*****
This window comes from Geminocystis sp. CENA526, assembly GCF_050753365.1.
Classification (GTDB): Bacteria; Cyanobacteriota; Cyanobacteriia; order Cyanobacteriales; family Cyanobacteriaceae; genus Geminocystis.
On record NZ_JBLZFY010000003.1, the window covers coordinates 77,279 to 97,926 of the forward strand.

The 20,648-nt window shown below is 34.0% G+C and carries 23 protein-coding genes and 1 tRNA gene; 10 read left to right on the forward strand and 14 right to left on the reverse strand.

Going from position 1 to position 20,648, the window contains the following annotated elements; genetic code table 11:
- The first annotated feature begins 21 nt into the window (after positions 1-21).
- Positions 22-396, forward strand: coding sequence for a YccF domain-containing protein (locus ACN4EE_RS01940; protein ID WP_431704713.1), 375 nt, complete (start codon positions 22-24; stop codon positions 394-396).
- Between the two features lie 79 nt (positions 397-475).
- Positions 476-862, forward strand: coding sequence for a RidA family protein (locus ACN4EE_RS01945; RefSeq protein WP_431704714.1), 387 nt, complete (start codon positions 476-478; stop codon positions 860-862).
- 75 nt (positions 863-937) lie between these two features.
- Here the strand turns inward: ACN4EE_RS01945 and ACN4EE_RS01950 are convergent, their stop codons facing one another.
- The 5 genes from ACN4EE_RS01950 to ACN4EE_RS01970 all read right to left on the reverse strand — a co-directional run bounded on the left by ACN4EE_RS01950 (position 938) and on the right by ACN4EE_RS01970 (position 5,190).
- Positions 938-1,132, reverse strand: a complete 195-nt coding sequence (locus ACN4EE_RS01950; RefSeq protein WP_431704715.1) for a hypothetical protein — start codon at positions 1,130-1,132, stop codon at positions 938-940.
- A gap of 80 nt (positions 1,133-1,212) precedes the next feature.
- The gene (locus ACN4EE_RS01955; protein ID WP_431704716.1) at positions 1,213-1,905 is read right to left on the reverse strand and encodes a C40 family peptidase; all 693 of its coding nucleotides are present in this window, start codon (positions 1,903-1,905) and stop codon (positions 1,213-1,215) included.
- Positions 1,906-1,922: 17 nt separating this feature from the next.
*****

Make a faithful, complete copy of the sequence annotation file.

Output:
This window comes from Geminocystis sp. CENA526, assembly GCF_050753365.1.
Classification (GTDB): Bacteria; Cyanobacteriota; Cyanobacteriia; order Cyanobacteriales; family Cyanobacteriaceae; genus Geminocystis.
On record NZ_JBLZFY010000003.1, the window covers coordinates 77,279 to 97,926 of the forward strand.

The 20,648-nt window shown below is 34.0% G+C and carries 23 protein-coding genes and 1 tRNA gene; 10 read left to right on the forward strand and 14 right to left on the reverse strand.

Going from position 1 to position 20,648, the window contains the following annotated elements; genetic code table 11:
- The first annotated feature begins 21 nt into the window (after positions 1-21).
- Positions 22-396, forward strand: coding sequence for a YccF domain-containing protein (locus ACN4EE_RS01940; protein ID WP_431704713.1), 375 nt, complete (start codon positions 22-24; stop codon positions 394-396).
- Between the two features lie 79 nt (positions 397-475).
- Positions 476-862, forward strand: coding sequence for a RidA family protein (locus ACN4EE_RS01945; RefSeq protein WP_431704714.1), 387 nt, complete (start codon positions 476-478; stop codon positions 860-862).
- 75 nt (positions 863-937) lie between these two features.
- Here the strand turns inward: ACN4EE_RS01945 and ACN4EE_RS01950 are convergent, their stop codons facing one another.
- The 5 genes from ACN4EE_RS01950 to ACN4EE_RS01970 all read right to left on the reverse strand — a co-directional run bounded on the left by ACN4EE_RS01950 (position 938) and on the right by ACN4EE_RS01970 (position 5,190).
- Positions 938-1,132, reverse strand: a complete 195-nt coding sequence (locus ACN4EE_RS01950; RefSeq protein WP_431704715.1) for a hypothetical protein — start codon at positions 1,130-1,132, stop codon at positions 938-940.
- A gap of 80 nt (positions 1,133-1,212) precedes the next feature.
- The gene (locus ACN4EE_RS01955; protein ID WP_431704716.1) at positions 1,213-1,905 is read right to left on the reverse strand and encodes a C40 family peptidase; all 693 of its coding nucleotides are present in this window, start codon (positions 1,903-1,905) and stop codon (positions 1,213-1,215) included.
- Positions 1,906-1,922: 17 nt separating this feature from the next.